What are the risks of retirement and how do we plan for them? In recent articles, we’ve written a lot about retirement and different aspects of planning for it. Often risks are specific to your particular retirement plan, but several are common in all plans. Even after you transition into retirement, it’s still vital to periodically assess your risks. Kick the tires on your retirement plan every now and then to see if you need to make changes. Here are the top four risks we see when preparing and living in retirement:
1) Longevity: How long will my money last?
One of the most important questions to consider is how long your money will last. Although it’s impossible to know how long you will live (national averages say about 78 years), it always best to plan and hope for an extremely long life. Your nest egg must not only be able to provide income for the duration of your retirement, but it needs to be resilient enough to weather all types of economic climate and risks.
This is the most important risk because the consequences of a mistake can be dire. If you run out of money at 82 years old, what then? Going back to work probably doesn’t sound fun. Moving in with your family may not sound that appealing either, so better to plan for having too much than not enough.
Longevity risk can be offset in a few different ways. Building dependable income streams that will pay enough to cover essential expenses now and in the future is always a good rule. Social Security and employer-sponsored pensions can help, but often those can’t cover essentials by themselves.
Also, a growing percentage of retirees simply don’t have a company pension. Building an additional lifetime income source through an immediate or income annuity can provide indefinite income during retirement and is appropriate at times. Just beware of the product restrictions and the associated costs.
2) Lifestyle: Fore!
You are not the same person you were 25 years ago. Similarly, you won’t be the same person during your retirement, either. Ask yourself these important questions. What do you want your retirement to look like? Will you be traveling a great deal? What hobbies will dominate your time? Do you want to enjoy two homes? Will you be relocating? Downsizing? Do you want to leave anything behind to future generations? These are questions that you may often wrestle with at night, and they don’t necessarily go away after you retire. You need a realistic income plan to address them.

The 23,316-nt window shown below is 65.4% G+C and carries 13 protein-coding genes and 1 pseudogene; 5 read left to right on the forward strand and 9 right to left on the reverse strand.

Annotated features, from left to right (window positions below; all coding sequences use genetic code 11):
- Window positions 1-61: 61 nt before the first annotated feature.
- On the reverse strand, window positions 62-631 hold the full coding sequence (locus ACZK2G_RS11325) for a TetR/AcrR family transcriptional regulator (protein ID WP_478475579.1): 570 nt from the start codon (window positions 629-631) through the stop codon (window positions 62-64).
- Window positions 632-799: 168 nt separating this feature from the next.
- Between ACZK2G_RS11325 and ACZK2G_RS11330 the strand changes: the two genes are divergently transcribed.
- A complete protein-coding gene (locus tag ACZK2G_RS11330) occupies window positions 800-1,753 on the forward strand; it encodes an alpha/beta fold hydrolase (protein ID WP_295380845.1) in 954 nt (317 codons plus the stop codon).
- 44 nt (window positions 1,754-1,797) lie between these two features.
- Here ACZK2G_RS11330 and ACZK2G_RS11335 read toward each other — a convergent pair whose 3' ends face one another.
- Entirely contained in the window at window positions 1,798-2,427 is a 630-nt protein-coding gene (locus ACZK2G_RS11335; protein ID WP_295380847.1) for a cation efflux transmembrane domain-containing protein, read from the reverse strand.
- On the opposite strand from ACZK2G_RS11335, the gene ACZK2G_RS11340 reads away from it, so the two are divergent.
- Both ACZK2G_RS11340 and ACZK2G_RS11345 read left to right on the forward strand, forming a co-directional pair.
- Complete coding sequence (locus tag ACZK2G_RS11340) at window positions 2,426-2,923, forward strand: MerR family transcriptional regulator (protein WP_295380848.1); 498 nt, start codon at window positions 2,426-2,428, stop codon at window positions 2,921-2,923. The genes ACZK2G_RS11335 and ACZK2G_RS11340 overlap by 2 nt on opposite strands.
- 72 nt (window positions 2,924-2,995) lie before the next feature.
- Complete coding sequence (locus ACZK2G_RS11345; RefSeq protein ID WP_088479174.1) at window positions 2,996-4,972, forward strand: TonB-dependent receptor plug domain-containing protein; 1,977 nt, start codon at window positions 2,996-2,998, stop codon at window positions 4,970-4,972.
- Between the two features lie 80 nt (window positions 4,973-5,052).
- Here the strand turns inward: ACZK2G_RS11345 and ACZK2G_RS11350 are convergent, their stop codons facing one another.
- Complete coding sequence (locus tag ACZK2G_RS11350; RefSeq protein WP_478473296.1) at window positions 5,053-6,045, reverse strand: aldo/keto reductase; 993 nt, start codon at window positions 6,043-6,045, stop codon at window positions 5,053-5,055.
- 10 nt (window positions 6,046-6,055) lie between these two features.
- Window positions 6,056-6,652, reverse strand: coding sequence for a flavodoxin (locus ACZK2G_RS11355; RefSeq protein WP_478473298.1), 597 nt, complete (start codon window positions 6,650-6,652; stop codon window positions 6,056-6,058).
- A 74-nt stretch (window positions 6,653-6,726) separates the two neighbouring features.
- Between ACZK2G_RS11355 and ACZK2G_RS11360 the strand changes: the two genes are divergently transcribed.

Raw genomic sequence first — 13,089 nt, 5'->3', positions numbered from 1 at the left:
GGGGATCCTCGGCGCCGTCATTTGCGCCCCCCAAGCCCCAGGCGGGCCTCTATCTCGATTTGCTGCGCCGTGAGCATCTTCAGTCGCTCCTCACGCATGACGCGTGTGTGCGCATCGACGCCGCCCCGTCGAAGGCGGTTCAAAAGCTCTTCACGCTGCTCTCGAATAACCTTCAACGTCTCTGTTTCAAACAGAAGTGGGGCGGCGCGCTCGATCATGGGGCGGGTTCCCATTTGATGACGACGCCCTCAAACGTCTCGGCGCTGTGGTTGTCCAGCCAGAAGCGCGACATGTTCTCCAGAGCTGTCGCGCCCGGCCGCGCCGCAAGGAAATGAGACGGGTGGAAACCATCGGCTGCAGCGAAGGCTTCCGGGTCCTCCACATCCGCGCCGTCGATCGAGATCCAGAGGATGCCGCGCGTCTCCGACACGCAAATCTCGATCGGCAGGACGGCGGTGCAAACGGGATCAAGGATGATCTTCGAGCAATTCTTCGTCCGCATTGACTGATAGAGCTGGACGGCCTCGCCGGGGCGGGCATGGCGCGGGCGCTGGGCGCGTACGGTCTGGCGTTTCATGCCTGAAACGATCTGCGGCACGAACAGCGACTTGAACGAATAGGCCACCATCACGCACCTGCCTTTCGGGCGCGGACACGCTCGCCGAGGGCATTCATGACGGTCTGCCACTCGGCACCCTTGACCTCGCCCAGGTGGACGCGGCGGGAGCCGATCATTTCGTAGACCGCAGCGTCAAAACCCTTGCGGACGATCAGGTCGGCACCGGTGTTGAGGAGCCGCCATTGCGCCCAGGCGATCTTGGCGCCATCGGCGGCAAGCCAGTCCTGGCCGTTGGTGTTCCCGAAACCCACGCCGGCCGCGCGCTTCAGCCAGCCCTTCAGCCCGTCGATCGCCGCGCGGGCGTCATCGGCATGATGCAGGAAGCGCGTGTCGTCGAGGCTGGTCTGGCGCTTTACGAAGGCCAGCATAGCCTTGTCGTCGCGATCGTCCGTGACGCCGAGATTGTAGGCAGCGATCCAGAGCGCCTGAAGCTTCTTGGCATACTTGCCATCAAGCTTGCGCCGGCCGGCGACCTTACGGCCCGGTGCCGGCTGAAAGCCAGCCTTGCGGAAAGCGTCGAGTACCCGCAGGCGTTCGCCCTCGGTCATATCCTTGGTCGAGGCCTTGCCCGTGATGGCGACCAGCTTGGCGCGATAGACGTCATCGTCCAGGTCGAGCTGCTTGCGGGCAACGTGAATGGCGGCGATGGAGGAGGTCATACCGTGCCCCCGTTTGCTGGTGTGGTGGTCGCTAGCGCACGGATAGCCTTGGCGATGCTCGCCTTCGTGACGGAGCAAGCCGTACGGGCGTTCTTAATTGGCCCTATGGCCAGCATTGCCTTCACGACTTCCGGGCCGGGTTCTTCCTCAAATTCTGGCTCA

In addition to extra travel or greens fees, family situations can change as well. Divorce, kids returning home, or even death of spouse can dramatically affect your lifestyle during retirement. Keep these potential scenarios in mind as you prepare to leave the workforce.
3) Health: 70 is the new 50.
Another important concern during retirement is health: hospitalization, doctor visits, prescriptions, and even long-term care. Medicare covers some of these expenses, but not all. The Center of Retirement Research estimates a 65-year old couple retiring in 2010 will need $206,000 to cover medical expenses during retirement – not including assisted living. A couple planning on retiring in 2040 would need almost $500,000.
Health risks are very real, especially during retirement. It’s imperative that you prepare for health care during retirement, even if you have Medicare. There are many different outlets that can provide information related to long-term care insurance. Check out Should Boomers Save for Healthcare? for more information about normal health expenses.
4) Inflation: A stamp was once 10 cents?
One of the biggest risks during retirement is inflation. Business Week called it the ‘portfolio killer’. Although we are presently in a rare period of deflation, more often inflation eats away at your nest egg like a perennial worm. Your portfolio needs to beat not only the average 3% inflation, but also consider taxes and rising costs in things like health care which generally grow faster than 3%. Plus, your portfolio still needs to grow. You don’t want your nest egg to shrink faster than your rate of withdrawal.
Conservative investors can fight against inflation by considering Treasury-Inflation Protected Securities, or TIPS. These federal government bonds are guaranteed to keep pace with the government -calculated Consumer Price Index. Although they’re not always a great solution prior to retirement, TIPS may work for a portion of some portfolios during retirement, but shouldn’t be the only thing in your portfolio.
Retirement should be a great time in one’s life, but is not without risks. Make sure you’re calculating these before turning in your resignation. It’s always a good idea to prepare for these risks by consulting a professional who can take an objective view of your plan. Wise counsel can help bring peace of mind to your golden years. After all, these are the years that should be the most carefree of your adult life. Good luck.